Analytics Tips: Choosing Reporting Tools for Data Visualization
If you’re in business and you have a little data – ok, a lot of data for many businesses – you may be feeling some fear. It may seemingly be fear from imagining the preparation that is needed with big data.
But more than likely it’s not.
It’s visualizing the data – or more precisely, how to best visualize it to take action.
Data accuracy is important to build trust not only in analytic solutions but in the people who use the reports from those solutions. This means marketers must select report interfaces that control the range, look, and feel of the presented information with respect to organizational needs.
In short, what graphic formats should appear with the data on hand?
Let’s look at a few basic options, with a general eye for war they are good for and what drawbacks can occur.
Overall, to use data visualization successfully, managers should consider three aspects in selecting a data visualization platform:
What visually works best for the data
The last point sounds subjective, but selecting the right visual graph is really about assessing trends and deviations. What data would you like to see as a trend, and what would provide a useful alert as a deviation? A trend reflects what behavior is developing consistently, while a deviation notes a striking change in a trend. The right graph will help highlight both easily detectable trends and deviations
Spreadsheets Are Better Than Before But Still Have Limitations
Spreadsheets have their value, but they usually offer value for relative small batches of data. As more columns and rows of data are added, the ability to Increasingly difficult to process relationship among the data becomes difficult. Spreadsheets present visuals which only allow for isolating figures. People can’t visually register but one or two numbers at a time. This is why many plugins use spreadsheets to highlight a change in value.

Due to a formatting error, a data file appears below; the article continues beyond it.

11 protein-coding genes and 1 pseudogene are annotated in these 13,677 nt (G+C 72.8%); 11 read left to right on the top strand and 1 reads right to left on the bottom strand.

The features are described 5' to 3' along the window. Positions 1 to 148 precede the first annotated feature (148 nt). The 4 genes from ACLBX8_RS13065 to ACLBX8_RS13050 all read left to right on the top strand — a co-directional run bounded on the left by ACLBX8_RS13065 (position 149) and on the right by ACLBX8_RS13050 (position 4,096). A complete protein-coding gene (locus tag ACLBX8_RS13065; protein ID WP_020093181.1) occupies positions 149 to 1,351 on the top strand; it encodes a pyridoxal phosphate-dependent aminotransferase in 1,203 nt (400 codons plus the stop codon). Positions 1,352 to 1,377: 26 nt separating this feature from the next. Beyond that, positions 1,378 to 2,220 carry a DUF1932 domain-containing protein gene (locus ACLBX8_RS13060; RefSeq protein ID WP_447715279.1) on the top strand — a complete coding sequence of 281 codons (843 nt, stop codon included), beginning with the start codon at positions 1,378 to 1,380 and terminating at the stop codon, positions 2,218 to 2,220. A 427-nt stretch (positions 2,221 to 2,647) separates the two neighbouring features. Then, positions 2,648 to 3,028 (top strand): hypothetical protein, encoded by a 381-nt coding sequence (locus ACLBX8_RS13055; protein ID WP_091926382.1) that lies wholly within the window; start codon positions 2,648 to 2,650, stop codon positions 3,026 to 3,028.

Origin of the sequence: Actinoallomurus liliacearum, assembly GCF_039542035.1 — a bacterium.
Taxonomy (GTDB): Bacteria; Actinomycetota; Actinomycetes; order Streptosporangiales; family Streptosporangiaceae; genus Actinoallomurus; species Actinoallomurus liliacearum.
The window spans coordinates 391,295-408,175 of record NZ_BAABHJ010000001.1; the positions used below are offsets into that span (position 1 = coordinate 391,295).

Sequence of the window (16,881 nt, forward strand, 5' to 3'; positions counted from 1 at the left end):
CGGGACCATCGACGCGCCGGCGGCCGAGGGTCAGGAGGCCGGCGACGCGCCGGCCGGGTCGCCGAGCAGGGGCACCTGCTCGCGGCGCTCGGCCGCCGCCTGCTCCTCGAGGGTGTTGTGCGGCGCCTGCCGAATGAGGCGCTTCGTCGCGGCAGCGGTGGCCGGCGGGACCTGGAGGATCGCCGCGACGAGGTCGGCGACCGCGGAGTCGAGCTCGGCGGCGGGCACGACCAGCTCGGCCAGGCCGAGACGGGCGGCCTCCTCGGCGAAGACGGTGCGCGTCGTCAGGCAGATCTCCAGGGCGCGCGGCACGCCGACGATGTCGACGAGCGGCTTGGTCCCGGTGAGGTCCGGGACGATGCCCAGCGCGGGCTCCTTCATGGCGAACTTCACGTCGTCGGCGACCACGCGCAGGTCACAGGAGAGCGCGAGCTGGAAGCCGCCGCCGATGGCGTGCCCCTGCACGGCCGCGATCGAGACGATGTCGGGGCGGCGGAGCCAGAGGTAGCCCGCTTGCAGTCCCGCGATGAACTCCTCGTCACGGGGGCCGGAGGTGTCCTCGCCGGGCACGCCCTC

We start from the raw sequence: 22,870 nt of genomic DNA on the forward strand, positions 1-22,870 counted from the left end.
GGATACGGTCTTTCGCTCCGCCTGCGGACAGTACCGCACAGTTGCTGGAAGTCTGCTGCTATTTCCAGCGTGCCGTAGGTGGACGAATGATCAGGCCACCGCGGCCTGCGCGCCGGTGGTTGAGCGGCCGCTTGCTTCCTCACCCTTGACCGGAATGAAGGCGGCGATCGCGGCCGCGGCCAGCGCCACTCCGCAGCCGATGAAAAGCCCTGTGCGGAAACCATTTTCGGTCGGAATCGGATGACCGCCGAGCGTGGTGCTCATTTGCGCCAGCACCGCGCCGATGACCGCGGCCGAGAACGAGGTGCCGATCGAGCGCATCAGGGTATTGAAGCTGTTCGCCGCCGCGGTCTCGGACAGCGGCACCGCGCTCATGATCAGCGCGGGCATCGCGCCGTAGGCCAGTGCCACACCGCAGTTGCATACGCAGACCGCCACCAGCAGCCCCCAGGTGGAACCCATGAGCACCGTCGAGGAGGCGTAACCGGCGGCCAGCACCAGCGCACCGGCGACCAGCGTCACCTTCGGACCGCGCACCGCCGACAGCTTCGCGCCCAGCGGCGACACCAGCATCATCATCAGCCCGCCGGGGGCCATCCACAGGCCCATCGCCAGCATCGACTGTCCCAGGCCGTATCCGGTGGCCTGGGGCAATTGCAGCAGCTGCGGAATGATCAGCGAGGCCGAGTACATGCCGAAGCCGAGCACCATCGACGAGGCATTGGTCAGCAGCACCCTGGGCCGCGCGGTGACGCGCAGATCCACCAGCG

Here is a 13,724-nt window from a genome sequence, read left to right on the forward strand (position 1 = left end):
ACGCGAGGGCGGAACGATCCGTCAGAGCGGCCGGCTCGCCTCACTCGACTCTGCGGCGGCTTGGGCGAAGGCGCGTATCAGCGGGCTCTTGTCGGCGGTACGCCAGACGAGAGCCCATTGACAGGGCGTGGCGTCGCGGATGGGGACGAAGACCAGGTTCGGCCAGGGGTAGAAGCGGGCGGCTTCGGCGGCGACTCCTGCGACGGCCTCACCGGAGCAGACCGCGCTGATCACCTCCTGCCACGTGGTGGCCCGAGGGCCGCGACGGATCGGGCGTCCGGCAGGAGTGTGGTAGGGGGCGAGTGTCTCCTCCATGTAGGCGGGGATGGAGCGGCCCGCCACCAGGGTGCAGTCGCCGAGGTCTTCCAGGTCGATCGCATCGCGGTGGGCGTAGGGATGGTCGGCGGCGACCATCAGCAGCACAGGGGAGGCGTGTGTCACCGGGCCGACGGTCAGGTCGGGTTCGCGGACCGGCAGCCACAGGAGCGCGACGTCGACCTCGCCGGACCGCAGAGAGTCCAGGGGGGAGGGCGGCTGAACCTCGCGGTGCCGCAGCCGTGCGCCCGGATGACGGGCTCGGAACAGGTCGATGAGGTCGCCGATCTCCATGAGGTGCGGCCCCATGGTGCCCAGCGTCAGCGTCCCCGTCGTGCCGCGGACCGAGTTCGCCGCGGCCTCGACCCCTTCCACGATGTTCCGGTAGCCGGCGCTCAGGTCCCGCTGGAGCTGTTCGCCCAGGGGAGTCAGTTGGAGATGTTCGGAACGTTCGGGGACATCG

Keep in mind, however, that dynamic changes may be harder to spot. Use a bar chart or trend chart to help highlight spikes. But using these in a sheet means data updates have to be timely to make the deviations and trends helpful to business decisions.
Templates can provide a starting point…but in some cases just a starting point
Template solutions can provide a standard starting point for viewing how data should be best displayed. There are a few excellent tools that can visualize data within dashboard options. The most popular tools are usually the self-service BI tools such as Spotfire and Tableau.
There is one drawback with template dashboard solutions: the visualization and concepts are delivered to the user by the solution provider, rather than being custom for certain instances. A template-based data visualization tool assumes a preconceived notion of what data should look like, or what relationships should exist.
Intelligence from data is not always obvious. This means assumptions from a template-based data visualization tool may not reveal intelligence relevant to a business objective.
What Open Source Data Visualization Provides
Where spreadsheets provides a singular representation of data and basic graphs, data visualization based on open source programming can represent active interrelationships that are constantly updated according to real time data input. This arrangement provides faster reporting and faster responses to the reporting results.